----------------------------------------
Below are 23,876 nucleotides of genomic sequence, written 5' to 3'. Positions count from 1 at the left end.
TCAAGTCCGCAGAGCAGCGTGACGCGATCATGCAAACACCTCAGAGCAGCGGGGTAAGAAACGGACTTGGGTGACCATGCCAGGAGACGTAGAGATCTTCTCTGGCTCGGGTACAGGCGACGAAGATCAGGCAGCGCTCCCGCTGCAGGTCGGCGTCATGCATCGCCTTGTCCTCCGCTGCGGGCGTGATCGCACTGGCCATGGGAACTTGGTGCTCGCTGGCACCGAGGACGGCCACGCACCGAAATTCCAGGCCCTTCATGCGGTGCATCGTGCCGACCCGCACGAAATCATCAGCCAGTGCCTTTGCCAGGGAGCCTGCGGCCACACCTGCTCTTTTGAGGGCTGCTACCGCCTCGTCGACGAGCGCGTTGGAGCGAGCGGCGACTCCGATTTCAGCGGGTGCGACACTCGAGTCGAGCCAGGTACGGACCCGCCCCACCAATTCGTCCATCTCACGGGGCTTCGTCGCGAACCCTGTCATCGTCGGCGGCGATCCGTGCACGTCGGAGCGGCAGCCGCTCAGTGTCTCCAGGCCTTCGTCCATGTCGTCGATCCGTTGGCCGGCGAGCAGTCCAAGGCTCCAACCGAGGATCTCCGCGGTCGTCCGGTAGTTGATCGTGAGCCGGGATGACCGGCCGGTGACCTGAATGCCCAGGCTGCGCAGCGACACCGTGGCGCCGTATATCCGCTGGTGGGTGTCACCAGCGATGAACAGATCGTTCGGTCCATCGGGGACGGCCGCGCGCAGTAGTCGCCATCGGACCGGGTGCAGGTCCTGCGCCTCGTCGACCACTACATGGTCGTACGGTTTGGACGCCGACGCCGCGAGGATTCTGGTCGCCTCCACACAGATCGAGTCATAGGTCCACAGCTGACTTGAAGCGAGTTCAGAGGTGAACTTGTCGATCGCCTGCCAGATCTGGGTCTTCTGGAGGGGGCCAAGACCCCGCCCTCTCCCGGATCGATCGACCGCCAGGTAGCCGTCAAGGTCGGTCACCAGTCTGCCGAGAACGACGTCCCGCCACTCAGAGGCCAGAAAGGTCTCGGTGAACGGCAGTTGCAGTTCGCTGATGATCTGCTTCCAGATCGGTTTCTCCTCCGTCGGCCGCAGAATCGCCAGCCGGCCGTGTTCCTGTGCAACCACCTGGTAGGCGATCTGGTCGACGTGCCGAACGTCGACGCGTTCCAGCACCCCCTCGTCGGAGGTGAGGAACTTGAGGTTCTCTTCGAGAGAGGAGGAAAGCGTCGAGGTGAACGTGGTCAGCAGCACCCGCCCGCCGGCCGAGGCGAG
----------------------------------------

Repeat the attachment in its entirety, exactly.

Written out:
Below are 23,876 nucleotides of genomic sequence, written 5' to 3'. Positions count from 1 at the left end.
TCAAGTCCGCAGAGCAGCGTGACGCGATCATGCAAACACCTCAGAGCAGCGGGGTAAGAAACGGACTTGGGTGACCATGCCAGGAGACGTAGAGATCTTCTCTGGCTCGGGTACAGGCGACGAAGATCAGGCAGCGCTCCCGCTGCAGGTCGGCGTCATGCATCGCCTTGTCCTCCGCTGCGGGCGTGATCGCACTGGCCATGGGAACTTGGTGCTCGCTGGCACCGAGGACGGCCACGCACCGAAATTCCAGGCCCTTCATGCGGTGCATCGTGCCGACCCGCACGAAATCATCAGCCAGTGCCTTTGCCAGGGAGCCTGCGGCCACACCTGCTCTTTTGAGGGCTGCTACCGCCTCGTCGACGAGCGCGTTGGAGCGAGCGGCGACTCCGATTTCAGCGGGTGCGACACTCGAGTCGAGCCAGGTACGGACCCGCCCCACCAATTCGTCCATCTCACGGGGCTTCGTCGCGAACCCTGTCATCGTCGGCGGCGATCCGTGCACGTCGGAGCGGCAGCCGCTCAGTGTCTCCAGGCCTTCGTCCATGTCGTCGATCCGTTGGCCGGCGAGCAGTCCAAGGCTCCAACCGAGGATCTCCGCGGTCGTCCGGTAGTTGATCGTGAGCCGGGATGACCGGCCGGTGACCTGAATGCCCAGGCTGCGCAGCGACACCGTGGCGCCGTATATCCGCTGGTGGGTGTCACCAGCGATGAACAGATCGTTCGGTCCATCGGGGACGGCCGCGCGCAGTAGTCGCCATCGGACCGGGTGCAGGTCCTGCGCCTCGTCGACCACTACATGGTCGTACGGTTTGGACGCCGACGCCGCGAGGATTCTGGTCGCCTCCACACAGATCGAGTCATAGGTCCACAGCTGACTTGAAGCGAGTTCAGAGGTGAACTTGTCGATCGCCTGCCAGATCTGGGTCTTCTGGAGGGGGCCAAGACCCCGCCCTCTCCCGGATCGATCGACCGCCAGGTAGCCGTCAAGGTCGGTCACCAGTCTGCCGAGAACGACGTCCCGCCACTCAGAGGCCAGAAAGGTCTCGGTGAACGGCAGTTGCAGTTCGCTGATGATCTGCTTCCAGATCGGTTTCTCCTCCGTCGGCCGCAGAATCGCCAGCCGGCCGTGTTCCTGTGCAACCACCTGGTAGGCGATCTGGTCGACGTGCCGAACGTCGACGCGTTCCAGCACCCCCTCGTCGGAGGTGAGGAACTTGAGGTTCTCTTCGAGAGAGGAGGAAAGCGTCGAGGTGAACGTGGTCAGCAGCACCCGCCCGCCGGCCGAGGCGAG